When it comes to the retail customers, we have seen some changes. Number one, we’ve seen a strong preference for secured lending as opposed to unsecured lending. So when we talk about secured lending, we are going to be talking about things like mortgages, and we’re going to talk about vehicle finance. Both of those are up. And if you look at our production of mortgages, are you getting money out of the door so people can get home loans? That really has grown strongly over the past year and we’ve got good momentum. So we are pleased with how the mortgage portfolio is growing. WesBank as well: their production actually is very high.
What we’ve noticed, though, through the pandemic, [there] is this preference now for savings. So you’ve seen pretty much all of the banks talk about much better performance from their deposits. That is a behaviour that we saw building in Covid. So there was immediately the sense we’re going to both precautionary savings, we are not going to take on debt – and that theme has played out and it continues to play out. So I think that’s really a very positive story for consumers, but it’s also a positive story for the country, because for a long time we haven’t had enough savings in this country. So that’s really a good story.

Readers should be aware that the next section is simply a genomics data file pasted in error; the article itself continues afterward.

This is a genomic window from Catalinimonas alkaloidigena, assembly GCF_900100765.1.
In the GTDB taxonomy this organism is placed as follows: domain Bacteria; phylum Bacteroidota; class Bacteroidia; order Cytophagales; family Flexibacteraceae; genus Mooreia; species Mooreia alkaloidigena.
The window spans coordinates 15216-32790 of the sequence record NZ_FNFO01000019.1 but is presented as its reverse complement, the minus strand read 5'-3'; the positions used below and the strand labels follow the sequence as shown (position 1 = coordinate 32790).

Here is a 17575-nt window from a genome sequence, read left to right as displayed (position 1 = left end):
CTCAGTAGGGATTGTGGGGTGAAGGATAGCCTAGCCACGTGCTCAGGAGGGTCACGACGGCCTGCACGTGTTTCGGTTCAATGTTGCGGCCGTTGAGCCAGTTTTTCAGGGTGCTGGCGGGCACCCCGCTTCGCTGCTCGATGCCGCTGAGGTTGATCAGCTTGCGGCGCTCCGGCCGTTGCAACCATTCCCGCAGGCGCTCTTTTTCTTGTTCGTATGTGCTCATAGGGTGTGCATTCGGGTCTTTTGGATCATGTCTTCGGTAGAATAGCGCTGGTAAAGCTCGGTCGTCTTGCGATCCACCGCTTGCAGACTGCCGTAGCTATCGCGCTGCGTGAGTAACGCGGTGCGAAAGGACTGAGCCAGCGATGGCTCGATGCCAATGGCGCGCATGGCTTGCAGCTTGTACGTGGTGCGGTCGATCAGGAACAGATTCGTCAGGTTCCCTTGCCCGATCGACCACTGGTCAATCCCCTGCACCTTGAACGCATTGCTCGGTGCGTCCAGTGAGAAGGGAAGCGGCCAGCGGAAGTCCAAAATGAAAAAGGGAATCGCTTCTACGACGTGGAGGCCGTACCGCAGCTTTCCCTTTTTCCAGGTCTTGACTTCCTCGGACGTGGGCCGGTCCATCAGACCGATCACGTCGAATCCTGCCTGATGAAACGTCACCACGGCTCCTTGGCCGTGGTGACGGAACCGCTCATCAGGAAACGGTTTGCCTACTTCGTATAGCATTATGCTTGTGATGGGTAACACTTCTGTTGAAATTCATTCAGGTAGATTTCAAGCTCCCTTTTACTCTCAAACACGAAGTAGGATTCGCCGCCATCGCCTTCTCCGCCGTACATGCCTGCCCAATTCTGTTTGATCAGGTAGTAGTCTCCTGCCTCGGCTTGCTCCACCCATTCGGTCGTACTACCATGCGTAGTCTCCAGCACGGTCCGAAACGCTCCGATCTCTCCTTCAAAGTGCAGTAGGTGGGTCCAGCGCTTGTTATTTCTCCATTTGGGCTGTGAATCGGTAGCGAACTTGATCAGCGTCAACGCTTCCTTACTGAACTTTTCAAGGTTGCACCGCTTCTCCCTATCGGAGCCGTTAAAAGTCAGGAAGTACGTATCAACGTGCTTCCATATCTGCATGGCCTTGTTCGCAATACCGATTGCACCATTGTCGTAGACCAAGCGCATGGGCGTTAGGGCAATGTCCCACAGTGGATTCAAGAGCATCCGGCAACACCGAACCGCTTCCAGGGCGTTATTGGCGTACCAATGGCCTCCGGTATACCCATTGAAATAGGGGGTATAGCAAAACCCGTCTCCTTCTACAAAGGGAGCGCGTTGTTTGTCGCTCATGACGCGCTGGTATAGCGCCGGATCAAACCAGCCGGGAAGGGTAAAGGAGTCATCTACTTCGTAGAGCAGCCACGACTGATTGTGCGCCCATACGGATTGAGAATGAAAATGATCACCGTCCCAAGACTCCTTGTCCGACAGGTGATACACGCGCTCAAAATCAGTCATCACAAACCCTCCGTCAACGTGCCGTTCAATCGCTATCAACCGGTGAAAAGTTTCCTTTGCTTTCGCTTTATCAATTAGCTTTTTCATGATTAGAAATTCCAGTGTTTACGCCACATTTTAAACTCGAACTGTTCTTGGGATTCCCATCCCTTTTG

And then, with respect to unsecured lending, we certainly haven’t seen unsecured lending demand for credit card spending, personal loans. We have not seen that get back to pre-Covid levels at all. And again, it’s probably not a bad thing for the consumer because that is the most expensive form of borrowing for customers.
So in many respects I think there’s been a positive shift in customer behaviour.
FIFI PETERS: Just on the demand that you are seeing right now for secured lending, as you said the FNB customers are coming to you a lot more to buy a home, to buy a car. But the cost of that loan is getting higher. It’s getting higher by the quarter, as a result of the interest rates ticking up. I’d like your view on that. With rising interest rates increasing the cost of borrowing right now, how long do you expect that side of the business to be growing?